Damaging sweet drinks

Today we continue our look at the ill effects of consuming sweet drinks.

Sadly, there is little point shifting from sugary soft drinks to “healthy alternatives” such as fizzy real-fruit lemonades or fruit-juice drinks, said Biological scientist Dr Hans-Peter Kubis, who, as we pointed out last week, led a study into what soft drinks do to our bodies, came up with some shocking discoveries. Kubis, because the liquid sugar problem still remains.

“Posh soft drinks with real fruit might be marketed as healthy, but this may be rather cynical, as such drinks can be just as dangerous,” he explained, adding that some fruit drinks contain more sugar than a soft drink.

Even when it comes to “healthy” sports drinks, the evidence is that they are not only a waste of money, because you do not need them, but they could also be harmful.

An investigation by the universities of Oxford and Harvard warned that popular brands such as Lucozade and PowerAde contain large amounts of sugar and calories which encourage weight gain, the British Medical Journal reported last month.

On top of all this is the damage soft drinks can wreak on teeth. A study in the journal General Dentistry in June found that cola is ten times as corrosive as fruit juice in the first three minutes of drinking.

One of the chief culprits is citric acid, which gives tangy drinks their kick. A study in the British Dental Journal found four cans of carbonated drink a day increased the risk of tooth erosion by 252 per cent.

Kathleen Sebelius, the former Governor of Kansas, who campaigns on behalf of the American Cancer Society, declared: “An unbiased and comprehensive report on the impact of sugar-sweetened beverages could‚ .‚.‚. ‚perhaps begin to change the direction of public behaviour in their choices of food and drinks.”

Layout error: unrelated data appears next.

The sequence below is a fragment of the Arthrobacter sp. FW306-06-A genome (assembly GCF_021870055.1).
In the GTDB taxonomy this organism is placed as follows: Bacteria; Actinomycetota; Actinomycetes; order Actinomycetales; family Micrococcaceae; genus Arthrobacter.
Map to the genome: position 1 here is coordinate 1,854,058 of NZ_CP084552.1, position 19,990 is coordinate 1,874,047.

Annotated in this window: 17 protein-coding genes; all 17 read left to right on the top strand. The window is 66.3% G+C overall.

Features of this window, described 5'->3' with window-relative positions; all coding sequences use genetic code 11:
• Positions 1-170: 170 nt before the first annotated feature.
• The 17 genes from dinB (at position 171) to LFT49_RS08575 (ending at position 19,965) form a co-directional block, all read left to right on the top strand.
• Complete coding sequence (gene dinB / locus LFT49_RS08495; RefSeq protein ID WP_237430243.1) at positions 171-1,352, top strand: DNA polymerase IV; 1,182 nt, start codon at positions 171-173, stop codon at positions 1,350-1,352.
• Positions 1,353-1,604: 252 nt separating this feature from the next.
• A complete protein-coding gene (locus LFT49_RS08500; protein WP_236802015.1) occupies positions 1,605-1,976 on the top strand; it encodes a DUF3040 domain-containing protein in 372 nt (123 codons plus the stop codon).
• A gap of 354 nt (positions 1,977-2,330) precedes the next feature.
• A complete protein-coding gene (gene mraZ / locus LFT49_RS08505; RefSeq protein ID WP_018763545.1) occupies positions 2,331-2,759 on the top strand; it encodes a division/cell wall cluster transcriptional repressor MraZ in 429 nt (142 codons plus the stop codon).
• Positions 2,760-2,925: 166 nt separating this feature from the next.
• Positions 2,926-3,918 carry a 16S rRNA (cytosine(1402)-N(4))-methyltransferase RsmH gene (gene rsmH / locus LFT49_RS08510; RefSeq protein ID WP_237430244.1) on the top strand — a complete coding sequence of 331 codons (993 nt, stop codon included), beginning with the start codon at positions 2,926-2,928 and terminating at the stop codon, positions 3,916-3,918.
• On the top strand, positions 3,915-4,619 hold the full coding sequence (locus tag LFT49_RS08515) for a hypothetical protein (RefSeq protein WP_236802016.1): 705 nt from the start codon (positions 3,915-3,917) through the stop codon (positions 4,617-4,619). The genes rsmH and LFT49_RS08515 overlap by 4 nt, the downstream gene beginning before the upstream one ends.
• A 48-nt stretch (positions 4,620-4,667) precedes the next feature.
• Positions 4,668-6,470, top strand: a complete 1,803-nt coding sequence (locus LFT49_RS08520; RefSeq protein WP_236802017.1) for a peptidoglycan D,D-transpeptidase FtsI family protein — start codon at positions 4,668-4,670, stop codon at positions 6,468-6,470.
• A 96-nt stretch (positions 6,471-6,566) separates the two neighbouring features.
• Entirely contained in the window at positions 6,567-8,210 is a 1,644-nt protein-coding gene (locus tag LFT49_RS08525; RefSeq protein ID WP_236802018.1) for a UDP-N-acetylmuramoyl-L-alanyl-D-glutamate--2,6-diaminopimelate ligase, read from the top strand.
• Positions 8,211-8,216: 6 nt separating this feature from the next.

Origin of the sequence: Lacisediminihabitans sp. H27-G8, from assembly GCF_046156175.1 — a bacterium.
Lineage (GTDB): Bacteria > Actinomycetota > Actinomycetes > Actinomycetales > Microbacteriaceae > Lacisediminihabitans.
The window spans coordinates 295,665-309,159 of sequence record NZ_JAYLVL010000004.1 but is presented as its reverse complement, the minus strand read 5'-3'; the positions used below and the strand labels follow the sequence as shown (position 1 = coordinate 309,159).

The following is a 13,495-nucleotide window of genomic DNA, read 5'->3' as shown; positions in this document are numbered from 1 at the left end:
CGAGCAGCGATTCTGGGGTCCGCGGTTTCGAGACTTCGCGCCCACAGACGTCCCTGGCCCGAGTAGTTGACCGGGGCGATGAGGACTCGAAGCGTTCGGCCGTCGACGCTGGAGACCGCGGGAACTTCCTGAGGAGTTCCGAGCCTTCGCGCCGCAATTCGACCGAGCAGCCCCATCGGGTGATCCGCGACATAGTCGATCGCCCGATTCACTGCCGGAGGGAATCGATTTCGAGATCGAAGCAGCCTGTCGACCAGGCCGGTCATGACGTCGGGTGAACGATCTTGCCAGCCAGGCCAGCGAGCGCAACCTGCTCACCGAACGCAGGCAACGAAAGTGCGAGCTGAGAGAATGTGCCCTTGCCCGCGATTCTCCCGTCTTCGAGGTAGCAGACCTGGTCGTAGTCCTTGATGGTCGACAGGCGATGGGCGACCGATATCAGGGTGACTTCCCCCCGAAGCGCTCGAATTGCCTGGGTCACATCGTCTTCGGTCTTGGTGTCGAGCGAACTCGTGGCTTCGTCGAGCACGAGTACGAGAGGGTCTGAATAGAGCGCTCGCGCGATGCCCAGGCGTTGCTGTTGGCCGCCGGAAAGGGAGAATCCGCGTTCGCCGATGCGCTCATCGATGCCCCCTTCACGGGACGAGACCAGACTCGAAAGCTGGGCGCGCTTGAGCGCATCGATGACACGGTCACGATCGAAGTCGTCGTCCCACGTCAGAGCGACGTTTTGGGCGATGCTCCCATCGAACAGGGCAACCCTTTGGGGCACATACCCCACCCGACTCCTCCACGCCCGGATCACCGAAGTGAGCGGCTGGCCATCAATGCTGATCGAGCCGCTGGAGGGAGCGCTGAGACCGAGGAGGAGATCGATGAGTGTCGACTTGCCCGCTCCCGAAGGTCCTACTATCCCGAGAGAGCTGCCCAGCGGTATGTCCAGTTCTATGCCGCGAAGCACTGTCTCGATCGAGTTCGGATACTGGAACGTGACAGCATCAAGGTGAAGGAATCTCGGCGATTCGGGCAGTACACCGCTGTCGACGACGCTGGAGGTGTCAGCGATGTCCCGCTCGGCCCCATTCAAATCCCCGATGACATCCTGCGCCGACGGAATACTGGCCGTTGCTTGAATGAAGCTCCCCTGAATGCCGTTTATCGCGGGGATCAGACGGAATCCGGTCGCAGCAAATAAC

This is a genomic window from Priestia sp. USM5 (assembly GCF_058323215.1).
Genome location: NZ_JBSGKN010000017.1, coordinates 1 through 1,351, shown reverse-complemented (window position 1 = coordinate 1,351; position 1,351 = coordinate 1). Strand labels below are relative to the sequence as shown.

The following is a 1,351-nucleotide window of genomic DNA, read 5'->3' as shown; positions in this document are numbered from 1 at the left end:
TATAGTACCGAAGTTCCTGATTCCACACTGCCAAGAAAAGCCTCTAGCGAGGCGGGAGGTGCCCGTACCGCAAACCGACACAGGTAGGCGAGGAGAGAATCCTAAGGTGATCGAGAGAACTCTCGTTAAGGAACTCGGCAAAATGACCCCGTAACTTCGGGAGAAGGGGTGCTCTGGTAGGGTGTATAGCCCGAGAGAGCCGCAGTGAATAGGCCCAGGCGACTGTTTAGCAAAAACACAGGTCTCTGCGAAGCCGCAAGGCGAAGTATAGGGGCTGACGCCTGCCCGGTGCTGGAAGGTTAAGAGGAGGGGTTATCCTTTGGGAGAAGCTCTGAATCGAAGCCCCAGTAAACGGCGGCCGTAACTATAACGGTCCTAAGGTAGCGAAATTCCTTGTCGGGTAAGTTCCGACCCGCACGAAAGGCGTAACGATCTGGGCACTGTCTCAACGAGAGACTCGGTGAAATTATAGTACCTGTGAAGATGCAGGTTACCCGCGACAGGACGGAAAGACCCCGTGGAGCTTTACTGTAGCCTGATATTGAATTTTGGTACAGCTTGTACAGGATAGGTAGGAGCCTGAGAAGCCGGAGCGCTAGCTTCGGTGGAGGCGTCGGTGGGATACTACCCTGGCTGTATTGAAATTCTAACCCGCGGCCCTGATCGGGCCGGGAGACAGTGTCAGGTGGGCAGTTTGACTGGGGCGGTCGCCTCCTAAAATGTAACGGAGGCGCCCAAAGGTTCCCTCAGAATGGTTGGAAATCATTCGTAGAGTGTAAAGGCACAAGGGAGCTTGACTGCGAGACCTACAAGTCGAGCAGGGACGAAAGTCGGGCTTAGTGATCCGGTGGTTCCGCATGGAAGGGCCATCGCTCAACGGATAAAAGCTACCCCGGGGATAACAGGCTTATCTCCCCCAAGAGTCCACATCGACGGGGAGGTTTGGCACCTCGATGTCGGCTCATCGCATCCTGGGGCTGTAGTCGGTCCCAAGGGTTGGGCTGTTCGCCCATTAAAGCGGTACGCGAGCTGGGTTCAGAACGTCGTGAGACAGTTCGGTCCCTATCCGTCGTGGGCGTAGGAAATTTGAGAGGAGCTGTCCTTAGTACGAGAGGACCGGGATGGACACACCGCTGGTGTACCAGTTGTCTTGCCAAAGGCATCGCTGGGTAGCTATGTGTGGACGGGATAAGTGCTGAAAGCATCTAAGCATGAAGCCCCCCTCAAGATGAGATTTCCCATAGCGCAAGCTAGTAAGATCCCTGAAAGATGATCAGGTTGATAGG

Legislators are already starting to act. In Barbados, our Minister of Health “banned” soft drinks from certain areas of our hospital. In May, New York Mayor Michael Bloomberg, announced a ban on serving cartons bigger than 16oz (a pint).

Last year, the Hungarian government imposed a tax on unhealthy drinks and foods. (Another way to raise government income — hint, hint) And, earlier this year, France imposed a tax on sugary soft drinks after a study found that more than 20 million of its citizens are overweight.

Obviously all of these findings will not be accepted by the drink manufacturers, and some have questioned the size of the survey, stating, that the study did not have enough participants to be conclusive. Common sense though will suggest that there may be something to this though.

Children acquire tastes, so if you are concerned about any possible effects that soft drinks may have on their health, start them on water or sugar free juices. Involve your children in the process by letting them know that soft drinks are not an option for them and that they can tell their grandparents , aunties and friends “No!”, when asked”: “You want a soft drink?”

Now I love a cold Coke, sorry and I may be addicted, I do not know, I just love the taste. Where do I go from here — another Coke… Sorry!

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